By Mark A. Mahoney
I recently returned from a wonderful backpacking trip to California and will be writing soon on the benefits of physical activity relative to my sense of well-being and mental health. The serenity produced by hiking and camping within the Ansel Adams Wilderness of the high Sierra Nevada mountains post-pandemic produced some significant benefits.
However the focus of today’s column is a precautionary on focusing on ultraviolet radiation (UV) as I returned with slight sunburn on the front side of my body.
Ultraviolet (UV) radiation is a form of non-ionizing radiation that is emitted by the sun and artificial sources, such as tanning beds. While it has some benefits for people, including the creation of Vitamin D, it also can cause health risks.
Our natural source of UV radiation is the sun.
Some artificial sources of UV radiation include:
- Tanning beds
- Mercury vapor lighting (often found in stadiums and school gyms)
- Some halogen, fluorescent, and incandescent lights
- Some types of lasers
Different types of UV radiation rays
UV radiation is classified into three primary types: ultraviolet A (UVA), ultraviolet B (UVB), and ultraviolet C (UVC).
All of the UVC and most of the UVB radiation is absorbed by the earth’s ozone layer, so nearly all of the ultraviolet radiation received on Earth is UVA. UVA and UVB radiation can both affect health.
Even though UVA radiation is weaker than UVB, it penetrates deeper into the skin and is more constant throughout the year.
Benefits and risks of UV radiation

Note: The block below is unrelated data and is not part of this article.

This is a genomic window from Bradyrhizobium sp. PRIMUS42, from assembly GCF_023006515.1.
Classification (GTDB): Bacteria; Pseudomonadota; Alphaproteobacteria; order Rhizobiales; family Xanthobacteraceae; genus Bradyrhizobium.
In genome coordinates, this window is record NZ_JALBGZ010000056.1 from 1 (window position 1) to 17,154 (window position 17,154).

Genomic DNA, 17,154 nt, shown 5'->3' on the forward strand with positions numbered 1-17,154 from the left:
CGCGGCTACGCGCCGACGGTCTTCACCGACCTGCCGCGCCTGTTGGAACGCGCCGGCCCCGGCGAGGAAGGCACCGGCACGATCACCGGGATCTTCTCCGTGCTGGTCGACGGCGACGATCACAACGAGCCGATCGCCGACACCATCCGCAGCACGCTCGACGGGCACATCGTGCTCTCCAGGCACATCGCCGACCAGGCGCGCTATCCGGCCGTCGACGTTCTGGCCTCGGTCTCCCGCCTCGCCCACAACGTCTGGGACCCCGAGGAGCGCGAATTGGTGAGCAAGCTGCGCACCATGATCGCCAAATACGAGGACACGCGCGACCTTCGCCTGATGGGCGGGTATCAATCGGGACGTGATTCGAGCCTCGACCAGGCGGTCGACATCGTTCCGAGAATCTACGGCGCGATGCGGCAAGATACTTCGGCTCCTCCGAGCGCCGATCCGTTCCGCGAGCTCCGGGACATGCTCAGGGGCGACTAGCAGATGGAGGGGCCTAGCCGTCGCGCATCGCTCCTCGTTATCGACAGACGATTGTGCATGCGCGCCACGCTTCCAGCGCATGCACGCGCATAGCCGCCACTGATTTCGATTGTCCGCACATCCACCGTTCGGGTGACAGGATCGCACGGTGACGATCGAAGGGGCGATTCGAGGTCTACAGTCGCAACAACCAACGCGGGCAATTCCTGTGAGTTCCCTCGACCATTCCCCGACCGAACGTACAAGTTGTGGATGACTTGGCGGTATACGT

Beneficial effects of UV radiation include the production of vitamin D, a vitamin essential to human health. Vitamin D helps the body absorb calcium and phosphorus from food and assists bone development. There is also evidence it helps prevent or mderate disease, duch as the Covid-19 virus.
To maintain healthy blood levels, aim to get 10 to 30 minutes of midday sunlight, several times per week.
Risks of overexposure to UV radiation include:
- Sunburn is a sign of short-term overexposure, while premature aging and skin cancer are side effects of prolonged UV exposure.
- Some oral and topical medicines, such as antibiotics, birth control pills, and benzoyl peroxide products, as well as some cosmetics, may increase skin and eye sensitivity to UV in all skin types.
- UV exposure increases the risk of potentially blinding eye diseases, if eye protection is not used.
- Overexposure to UV radiation can lead to serious health issues, including cancer.
Skin cancer is the most common cancer in the United States. The two most common types of skin cancer are basal cell cancer and squamous cell cancer. Typically, they form on the head, face, neck, hands, and arms because these body parts are the most exposed to UV radiation.
Most cases of melanoma, the deadliest kind of skin cancer, are caused by exposure to UV radiation.
Anyone can get skin cancer, but it is more common in people who:
- Spend a lot of time in the sun or have been sunburned.
- Have light-color skin, hair, and eyes.
- Have a family member with skin cancer.
- Are over age 50.
Recommendations for protection from UV radiation
- Stay in the shade, especially during midday hours.
- Wear clothes that cover your arms and legs.
- Consider options to protect your children.
- Wear a wide brim hat to shade your face, head, ears, and neck.
- Wear wraparound sunglasses that block both UVA and UVB rays.
- Use sunscreen with sun protection factor (SPF) 15 or higher, for both UVA and UVB protection.
For an explanation of ionizing (and non-ionizing) radiation and additional sun safety tips: www.cdc.gov.
Check out tips out provided by the Food and Drug Administration, Tips to Stay Safe in the Sun: From Sunscreen to Sunglasses.
Focus on having a healthy sunburn-free summer. Don’t forget your eyes by taking appropriate actions to protect them. Thanks to the Centers for Disease Control and Prevention for much of the content provided here.
Mark A. Mahoney, Ph.D. has been a Registered Dietitian/Nutritionist for over 35 years and completed graduate studies in Nutrition & Public Health at Columbia University.
Credit: Tallahassee Democrat